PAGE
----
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    This light sensor switch circuit allows the automatic connection of a lamp when the light is low (at nightfall) and will maintain the lamp ON for a certain period of time.
    This time can be adjusted with P1 between 1 and 5 hours. The switch is a semiconductor relay S202DS2 and the oscillator is 4060.

    Sensor Light Switch Schematic

    light sensor switch circuit schematic

    From the moment that T4 and T5 are opened, relay’s LED start to light and powers the lamp. As soon as one of the transistors is blocked the lamp will go OFF. The phototransistor T3 will be the one that blocks T5 if there is light that falls on T3.

    The T2′s base-emitter junction is connected in parallel with T3 and so will be blocked as long there is light. T2 will continuously reset IC1 whose counter outputs will be in “0″ state.

    When the night falls R7 provides base current for T2 and the transistor starts to conduct. The counter can now starts to count the impulses from the internal oscillator and in this time the light will bulb will stay lit. After a time, when the output of Q13 goes in state “1″ T4 is blocked. This causes the relay’s LED to go off and the lamp too.

    There is no need for external power supply because the light sensor switch is powered directly from the 220V mains. D1 … D5 diodes rectifies the voltage and C4 filters it.
    C5 is working as a resistor so will need to have the working voltage of minimum 400V but the 630V is preferable.

    s202ds2
    S202DS2 is a Triac-Full-Wave-Output Optocoupler produced by Sharp Electronics in a TO-220 package.

    The maximum peak-to-peak voltage is 600V, max on-state current is 8 Ampere and the input trigger current is 8 mA.

    Caution! This circuit is powered directly from 220V. Attention will be given for appropriate isolation of the switch block.

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    32 Responses to "Light Sensor Switch Circuit"

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    1. i do not think the circuit can work since you chose R7 resistance for 22k

    2. how does the circuit sense the light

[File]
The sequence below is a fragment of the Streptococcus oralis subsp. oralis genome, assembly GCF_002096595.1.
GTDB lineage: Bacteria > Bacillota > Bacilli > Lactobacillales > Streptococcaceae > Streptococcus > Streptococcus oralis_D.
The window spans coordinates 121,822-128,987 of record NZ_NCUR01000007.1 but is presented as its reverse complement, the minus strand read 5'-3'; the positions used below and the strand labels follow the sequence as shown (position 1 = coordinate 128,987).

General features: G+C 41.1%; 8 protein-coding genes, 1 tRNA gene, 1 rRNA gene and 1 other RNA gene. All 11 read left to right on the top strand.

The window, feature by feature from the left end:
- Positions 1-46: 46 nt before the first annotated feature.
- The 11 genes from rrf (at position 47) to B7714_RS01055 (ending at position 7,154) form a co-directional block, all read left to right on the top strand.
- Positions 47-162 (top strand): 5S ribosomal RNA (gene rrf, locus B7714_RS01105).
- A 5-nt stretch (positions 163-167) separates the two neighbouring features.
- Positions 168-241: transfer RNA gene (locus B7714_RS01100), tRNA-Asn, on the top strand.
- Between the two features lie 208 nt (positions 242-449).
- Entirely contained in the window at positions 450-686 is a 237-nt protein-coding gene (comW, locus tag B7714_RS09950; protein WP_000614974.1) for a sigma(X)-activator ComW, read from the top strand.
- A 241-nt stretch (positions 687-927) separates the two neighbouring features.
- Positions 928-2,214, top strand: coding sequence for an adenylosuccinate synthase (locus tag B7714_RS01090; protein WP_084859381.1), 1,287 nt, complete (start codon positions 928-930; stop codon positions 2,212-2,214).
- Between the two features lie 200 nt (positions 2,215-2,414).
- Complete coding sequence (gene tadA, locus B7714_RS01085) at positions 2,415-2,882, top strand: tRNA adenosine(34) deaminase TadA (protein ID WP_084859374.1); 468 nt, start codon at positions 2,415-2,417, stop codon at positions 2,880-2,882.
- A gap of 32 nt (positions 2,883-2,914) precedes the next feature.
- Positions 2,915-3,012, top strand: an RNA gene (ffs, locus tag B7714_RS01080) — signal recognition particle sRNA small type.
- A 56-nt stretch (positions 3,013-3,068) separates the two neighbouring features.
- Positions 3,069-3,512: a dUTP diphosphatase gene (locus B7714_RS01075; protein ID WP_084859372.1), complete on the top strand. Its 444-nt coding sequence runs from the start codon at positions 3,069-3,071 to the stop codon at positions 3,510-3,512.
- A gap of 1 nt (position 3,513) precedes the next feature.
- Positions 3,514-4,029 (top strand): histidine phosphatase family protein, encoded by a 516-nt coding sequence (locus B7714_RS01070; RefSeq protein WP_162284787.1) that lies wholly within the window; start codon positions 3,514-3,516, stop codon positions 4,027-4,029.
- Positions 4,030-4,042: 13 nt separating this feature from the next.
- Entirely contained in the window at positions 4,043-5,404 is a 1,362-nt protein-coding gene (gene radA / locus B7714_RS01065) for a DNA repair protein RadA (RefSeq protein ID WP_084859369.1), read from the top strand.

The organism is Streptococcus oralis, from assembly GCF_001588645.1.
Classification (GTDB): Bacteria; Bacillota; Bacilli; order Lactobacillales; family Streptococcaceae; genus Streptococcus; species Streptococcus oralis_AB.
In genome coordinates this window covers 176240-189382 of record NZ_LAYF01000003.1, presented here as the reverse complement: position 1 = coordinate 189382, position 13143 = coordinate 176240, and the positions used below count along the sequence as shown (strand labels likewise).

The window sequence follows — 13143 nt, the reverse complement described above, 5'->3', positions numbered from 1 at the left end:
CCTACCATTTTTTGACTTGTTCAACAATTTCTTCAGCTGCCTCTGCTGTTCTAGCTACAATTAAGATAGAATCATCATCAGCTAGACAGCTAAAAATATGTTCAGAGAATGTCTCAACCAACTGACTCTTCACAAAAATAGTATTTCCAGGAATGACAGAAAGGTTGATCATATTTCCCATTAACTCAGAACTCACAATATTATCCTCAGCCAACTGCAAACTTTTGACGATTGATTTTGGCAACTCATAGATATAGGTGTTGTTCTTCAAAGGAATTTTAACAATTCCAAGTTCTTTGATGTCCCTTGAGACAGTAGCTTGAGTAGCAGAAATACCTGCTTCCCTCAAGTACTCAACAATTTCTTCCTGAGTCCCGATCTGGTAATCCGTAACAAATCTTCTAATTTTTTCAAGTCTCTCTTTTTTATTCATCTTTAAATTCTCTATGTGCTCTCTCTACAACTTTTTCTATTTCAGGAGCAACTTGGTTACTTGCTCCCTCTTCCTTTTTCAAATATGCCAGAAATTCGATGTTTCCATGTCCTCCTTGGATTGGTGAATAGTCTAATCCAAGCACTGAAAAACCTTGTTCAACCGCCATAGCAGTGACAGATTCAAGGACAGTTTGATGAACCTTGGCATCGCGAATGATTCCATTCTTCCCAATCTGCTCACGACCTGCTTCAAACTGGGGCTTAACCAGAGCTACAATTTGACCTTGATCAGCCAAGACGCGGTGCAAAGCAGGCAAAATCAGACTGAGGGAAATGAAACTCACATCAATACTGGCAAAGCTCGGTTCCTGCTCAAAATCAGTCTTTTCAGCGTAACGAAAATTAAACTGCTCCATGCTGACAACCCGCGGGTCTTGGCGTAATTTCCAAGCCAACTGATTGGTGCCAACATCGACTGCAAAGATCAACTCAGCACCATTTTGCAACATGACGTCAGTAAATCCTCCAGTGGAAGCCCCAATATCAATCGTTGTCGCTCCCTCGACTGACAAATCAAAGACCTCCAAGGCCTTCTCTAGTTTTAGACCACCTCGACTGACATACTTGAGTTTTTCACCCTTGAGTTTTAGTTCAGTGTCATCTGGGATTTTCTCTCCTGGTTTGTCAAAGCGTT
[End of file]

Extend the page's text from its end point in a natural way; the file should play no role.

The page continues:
• It can sense light with the help of phototransistor T3 BPW40. Read the entire article in order to find out how the light sensor is working.

    3. can i ask a question… what would be the function of each transistor?

    4. Buhari Shehu says: on February 29, 2012 at 4:22 pm

      what is the practical application of this project?

    5. hi, can this night switch will work in 80 watts fluorescent lamps, please reply in my email, a big tnx.

    6. kcarring kcarring says: on March 6, 2013 at 7:33 am
        member

      @popescu

      How does the IC4060 get power, when pin 16 is tied to ground?

      • I have updated the schematic and now pin 16 is connected to point A (positive). You should see 2 A points in the schematics, those must be connected. Refresh the page in case you do not see the update.

      • kcarring kcarring says: on March 6, 2013 at 9:56 am
          member

        Thanks brother, you rock. This looks like a great circuit. I am trying to adapt it to a standard relay though – th whole thing on 12Volts – no mains. REmoval of the capacitive power supply, and bridge rectifier – check – that’s obvious. The zener diode –> Does that just pull the whole right hand side down to 5.6V for the purpose of the LED inside the solid state relay? What changes need be done to replace that expensive S202DS2 with a cheap SPST relay – and run the load lamp off the same 12V supply. Then this can be a solar lamp that doesn’t run all night! Perfect for load intensive solar lighting, needed only for a few hours after dark! Thanks